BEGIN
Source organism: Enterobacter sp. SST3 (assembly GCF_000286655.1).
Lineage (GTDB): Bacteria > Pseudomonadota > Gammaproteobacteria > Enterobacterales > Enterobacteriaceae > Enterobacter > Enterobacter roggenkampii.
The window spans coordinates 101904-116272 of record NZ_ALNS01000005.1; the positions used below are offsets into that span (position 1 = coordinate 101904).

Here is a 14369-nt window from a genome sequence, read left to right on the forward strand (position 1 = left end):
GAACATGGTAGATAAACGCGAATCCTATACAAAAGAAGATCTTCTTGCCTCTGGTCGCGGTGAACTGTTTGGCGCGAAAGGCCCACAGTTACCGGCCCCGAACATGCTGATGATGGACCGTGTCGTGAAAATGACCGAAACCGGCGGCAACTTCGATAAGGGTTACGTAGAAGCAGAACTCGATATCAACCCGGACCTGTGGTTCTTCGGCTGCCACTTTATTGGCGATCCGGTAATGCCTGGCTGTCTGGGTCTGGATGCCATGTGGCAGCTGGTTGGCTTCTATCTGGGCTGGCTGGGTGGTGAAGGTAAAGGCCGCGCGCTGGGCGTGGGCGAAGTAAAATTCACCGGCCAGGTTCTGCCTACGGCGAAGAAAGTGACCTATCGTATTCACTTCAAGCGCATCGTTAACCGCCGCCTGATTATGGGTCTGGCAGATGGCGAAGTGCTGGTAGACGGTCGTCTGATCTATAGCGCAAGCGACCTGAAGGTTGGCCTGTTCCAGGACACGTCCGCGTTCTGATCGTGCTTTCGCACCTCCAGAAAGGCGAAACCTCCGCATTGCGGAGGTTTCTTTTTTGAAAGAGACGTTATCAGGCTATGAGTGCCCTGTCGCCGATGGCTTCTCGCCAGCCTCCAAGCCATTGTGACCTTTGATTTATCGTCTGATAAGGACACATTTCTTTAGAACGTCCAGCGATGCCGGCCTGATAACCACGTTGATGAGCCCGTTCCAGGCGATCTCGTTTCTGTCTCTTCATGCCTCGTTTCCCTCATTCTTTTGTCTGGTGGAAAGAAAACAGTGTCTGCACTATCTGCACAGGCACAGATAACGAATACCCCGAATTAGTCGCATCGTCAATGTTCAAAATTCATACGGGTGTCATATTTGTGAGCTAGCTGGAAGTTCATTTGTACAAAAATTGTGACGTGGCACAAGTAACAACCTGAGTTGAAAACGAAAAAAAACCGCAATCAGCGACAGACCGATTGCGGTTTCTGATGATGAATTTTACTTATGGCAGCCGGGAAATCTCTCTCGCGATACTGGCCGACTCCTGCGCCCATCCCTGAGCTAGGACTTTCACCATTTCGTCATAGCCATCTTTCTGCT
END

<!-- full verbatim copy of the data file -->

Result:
Source organism: Enterobacter sp. SST3 (assembly GCF_000286655.1).
Lineage (GTDB): Bacteria > Pseudomonadota > Gammaproteobacteria > Enterobacterales > Enterobacteriaceae > Enterobacter > Enterobacter roggenkampii.
The window spans coordinates 101904-116272 of record NZ_ALNS01000005.1; the positions used below are offsets into that span (position 1 = coordinate 101904).

Here is a 14369-nt window from a genome sequence, read left to right on the forward strand (position 1 = left end):
GAACATGGTAGATAAACGCGAATCCTATACAAAAGAAGATCTTCTTGCCTCTGGTCGCGGTGAACTGTTTGGCGCGAAAGGCCCACAGTTACCGGCCCCGAACATGCTGATGATGGACCGTGTCGTGAAAATGACCGAAACCGGCGGCAACTTCGATAAGGGTTACGTAGAAGCAGAACTCGATATCAACCCGGACCTGTGGTTCTTCGGCTGCCACTTTATTGGCGATCCGGTAATGCCTGGCTGTCTGGGTCTGGATGCCATGTGGCAGCTGGTTGGCTTCTATCTGGGCTGGCTGGGTGGTGAAGGTAAAGGCCGCGCGCTGGGCGTGGGCGAAGTAAAATTCACCGGCCAGGTTCTGCCTACGGCGAAGAAAGTGACCTATCGTATTCACTTCAAGCGCATCGTTAACCGCCGCCTGATTATGGGTCTGGCAGATGGCGAAGTGCTGGTAGACGGTCGTCTGATCTATAGCGCAAGCGACCTGAAGGTTGGCCTGTTCCAGGACACGTCCGCGTTCTGATCGTGCTTTCGCACCTCCAGAAAGGCGAAACCTCCGCATTGCGGAGGTTTCTTTTTTGAAAGAGACGTTATCAGGCTATGAGTGCCCTGTCGCCGATGGCTTCTCGCCAGCCTCCAAGCCATTGTGACCTTTGATTTATCGTCTGATAAGGACACATTTCTTTAGAACGTCCAGCGATGCCGGCCTGATAACCACGTTGATGAGCCCGTTCCAGGCGATCTCGTTTCTGTCTCTTCATGCCTCGTTTCCCTCATTCTTTTGTCTGGTGGAAAGAAAACAGTGTCTGCACTATCTGCACAGGCACAGATAACGAATACCCCGAATTAGTCGCATCGTCAATGTTCAAAATTCATACGGGTGTCATATTTGTGAGCTAGCTGGAAGTTCATTTGTACAAAAATTGTGACGTGGCACAAGTAACAACCTGAGTTGAAAACGAAAAAAAACCGCAATCAGCGACAGACCGATTGCGGTTTCTGATGATGAATTTTACTTATGGCAGCCGGGAAATCTCTCTCGCGATACTGGCCGACTCCTGCGCCCATCCCTGAGCTAGGACTTTCACCATTTCGTCATAGCCATCTTTCTGCT